Getting active with your child

It’s an old cliché: you are your child’s first teacher. And that even extends into how active your child is. If you want your child to be more active, you have to be more active too

One of the biggest factors in the rise of child obesity is lack of exercise – kids want to spend all day in front of their computer or TV, and it means they’re not getting the recommended amount of physical activity.

Studies suggest that the more active you are, from pregnancy onwards, the more active your child will be – something that's especially important for teenage girls, who tend to do less exercise than boys their age.

It makes perfect sense too – after all, your child isn’t going to listen to you expound on the joys of exercise if you don’t practise what you preach!

Making it work

Aim it at young and old Choose activities like swimming and cycling that will appeal to both you and your child and that you can both enjoy regardless of your age, abilities and fitness level. Sit down with your child and hammer out a list of different fitness activities you can do together.

Keep it convenient Anything that involves too much effort or synchronising watches will fall by the wayside. Aim to get active together for a minimum of 20 minutes at a time at least three days a week – definitely do-able!

Don’t bust the budget You don’t have to spend a fortune to stay fit and active together. Expensive gyms aren’t any better than the monkey bars at the local playground!

Make it fun Doing the same thing day in day out will just send your bored child back to the TV, so vary it: rollerblade one day, play football the next; bowl one day and bike the next… you get the picture!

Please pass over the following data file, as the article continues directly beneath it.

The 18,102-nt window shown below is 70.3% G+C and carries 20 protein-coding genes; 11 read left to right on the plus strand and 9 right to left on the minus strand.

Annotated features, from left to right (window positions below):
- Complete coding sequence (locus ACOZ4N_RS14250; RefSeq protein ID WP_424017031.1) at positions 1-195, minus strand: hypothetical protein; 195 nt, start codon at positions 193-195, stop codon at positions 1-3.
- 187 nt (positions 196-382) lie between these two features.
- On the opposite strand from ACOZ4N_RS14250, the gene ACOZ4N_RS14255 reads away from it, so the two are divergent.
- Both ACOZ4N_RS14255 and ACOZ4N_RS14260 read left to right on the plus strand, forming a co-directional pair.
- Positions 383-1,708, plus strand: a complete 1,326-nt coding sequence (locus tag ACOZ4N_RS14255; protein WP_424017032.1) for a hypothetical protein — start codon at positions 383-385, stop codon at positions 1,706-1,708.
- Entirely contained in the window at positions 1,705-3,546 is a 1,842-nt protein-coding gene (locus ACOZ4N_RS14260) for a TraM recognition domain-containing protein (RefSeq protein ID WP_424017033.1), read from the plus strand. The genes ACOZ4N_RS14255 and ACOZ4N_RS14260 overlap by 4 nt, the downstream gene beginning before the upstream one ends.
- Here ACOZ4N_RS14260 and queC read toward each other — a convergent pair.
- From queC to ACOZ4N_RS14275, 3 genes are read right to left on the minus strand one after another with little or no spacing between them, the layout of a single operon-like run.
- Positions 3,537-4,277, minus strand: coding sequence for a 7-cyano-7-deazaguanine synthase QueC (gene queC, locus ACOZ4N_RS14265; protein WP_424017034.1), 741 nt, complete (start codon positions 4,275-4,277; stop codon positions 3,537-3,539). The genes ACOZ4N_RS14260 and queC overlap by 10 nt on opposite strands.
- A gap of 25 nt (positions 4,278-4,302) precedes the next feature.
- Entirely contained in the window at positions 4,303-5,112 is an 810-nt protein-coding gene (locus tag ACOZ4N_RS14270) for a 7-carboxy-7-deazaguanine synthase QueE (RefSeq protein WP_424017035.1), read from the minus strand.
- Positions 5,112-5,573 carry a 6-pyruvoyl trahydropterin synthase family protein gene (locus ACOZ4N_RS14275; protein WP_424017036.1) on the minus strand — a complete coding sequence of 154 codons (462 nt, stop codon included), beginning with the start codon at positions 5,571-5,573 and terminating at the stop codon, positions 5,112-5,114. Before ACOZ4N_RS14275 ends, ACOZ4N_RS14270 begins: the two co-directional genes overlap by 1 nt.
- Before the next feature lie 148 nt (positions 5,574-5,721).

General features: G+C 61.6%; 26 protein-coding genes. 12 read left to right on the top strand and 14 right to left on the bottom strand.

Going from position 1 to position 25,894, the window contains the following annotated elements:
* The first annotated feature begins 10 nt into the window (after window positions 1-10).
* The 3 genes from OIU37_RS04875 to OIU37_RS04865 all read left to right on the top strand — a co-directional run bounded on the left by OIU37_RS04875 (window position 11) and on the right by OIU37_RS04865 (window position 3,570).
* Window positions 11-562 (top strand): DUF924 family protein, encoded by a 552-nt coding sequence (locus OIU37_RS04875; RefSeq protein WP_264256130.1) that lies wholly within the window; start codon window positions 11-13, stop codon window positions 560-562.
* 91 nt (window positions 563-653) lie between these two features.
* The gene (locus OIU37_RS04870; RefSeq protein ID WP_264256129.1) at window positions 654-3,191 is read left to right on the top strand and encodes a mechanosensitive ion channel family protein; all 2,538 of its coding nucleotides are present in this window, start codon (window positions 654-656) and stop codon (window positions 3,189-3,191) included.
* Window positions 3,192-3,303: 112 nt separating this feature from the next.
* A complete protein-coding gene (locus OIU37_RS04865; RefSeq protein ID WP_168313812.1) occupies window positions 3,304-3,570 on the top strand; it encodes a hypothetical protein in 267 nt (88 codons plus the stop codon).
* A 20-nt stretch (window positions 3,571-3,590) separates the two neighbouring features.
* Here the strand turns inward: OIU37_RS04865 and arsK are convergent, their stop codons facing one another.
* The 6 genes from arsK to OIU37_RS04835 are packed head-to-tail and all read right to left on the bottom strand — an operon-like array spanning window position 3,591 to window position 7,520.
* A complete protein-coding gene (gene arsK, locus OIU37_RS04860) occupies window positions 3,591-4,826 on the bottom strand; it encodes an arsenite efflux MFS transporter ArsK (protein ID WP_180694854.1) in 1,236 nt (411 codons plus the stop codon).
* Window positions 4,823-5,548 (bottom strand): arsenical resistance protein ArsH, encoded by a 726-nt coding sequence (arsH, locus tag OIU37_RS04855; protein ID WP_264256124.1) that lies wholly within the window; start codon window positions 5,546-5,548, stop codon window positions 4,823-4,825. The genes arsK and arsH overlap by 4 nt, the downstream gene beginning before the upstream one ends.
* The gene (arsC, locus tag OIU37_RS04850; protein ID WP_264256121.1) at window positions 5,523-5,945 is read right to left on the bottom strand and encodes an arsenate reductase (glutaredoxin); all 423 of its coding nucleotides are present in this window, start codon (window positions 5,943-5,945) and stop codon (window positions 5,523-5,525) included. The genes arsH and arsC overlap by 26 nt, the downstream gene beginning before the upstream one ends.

Head to the park For a game of frisbee or tag, a nature walk or a session on the monkey bars together.

Walk indoors if it’s wet Don't skip your walk just because of bad weather – if you can't face wrapping up in waterproofs for a bracing walk in the rain, why not walk around the local mall or head for a museum or art gallery.

Hit the pool Swimming is a great workout and you can increase the fun factor by racing, or playing underwater tag or water volleyball. Plan out a family aqua-robics routine you can all do too.

Plan an indoor play place Designate a room in your home where rolling, climbing, jumping, and tumbling are allowed. Scatter throw cushions around and lay blankets on the floor for kids to wriggle under; and what about suspending a large pillow from the ceiling to form a soft punchbag?

Get out in the garden Rake leaves and then jump in them; shovel snow; give your child his own patch of garden to dig up and plant with seeds.

Winter workout If you have the weather for it, go cross-country skiing or ice skating.

Near the coast? Wading through knee-deep seawater is a great exercise, or jog along the beach.

Go fly a kite Don’t waste that windy day – kite flying is really enjoyable for the whole family.

Bike and hike Track down local nature trails where you can go for a bike ride or hike.

Hit the links Buy some kid-sized golf clubs and play a round together or practise your swing at the driving range.

Going batty Play netless badminton – you both have to keep the shuttlecock from hitting the ground!

Go retro Dust out that skipping rope, have a game of hopscotch or do some hoola hooping – it’s making a comeback and you can even get weighted hoops to increase the effort factor!

Wash the car Yes it can be fun… especially if your child has to play dodge the hosepipe when you’re rinsing off the suds!


How do you and your family like to get active together? Come and let us know on the Supernanny Facebook page

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Play Doh Recipe: Play doh is still one of the easiest (and cheapest!) activities you can share with your child. This recipe takes five minutes, and you can store the play doh to re-use later.

Going green - how your family can help the planet: Worried about the planet your kids are going to inherit? Then do something about it! A whopping 85% of all the waste we produce each week is recyclable – and if you can get your family thinking that it’s easy being green, it’s a step in the right direction that’ll give your children the chance to set things right in years to come.

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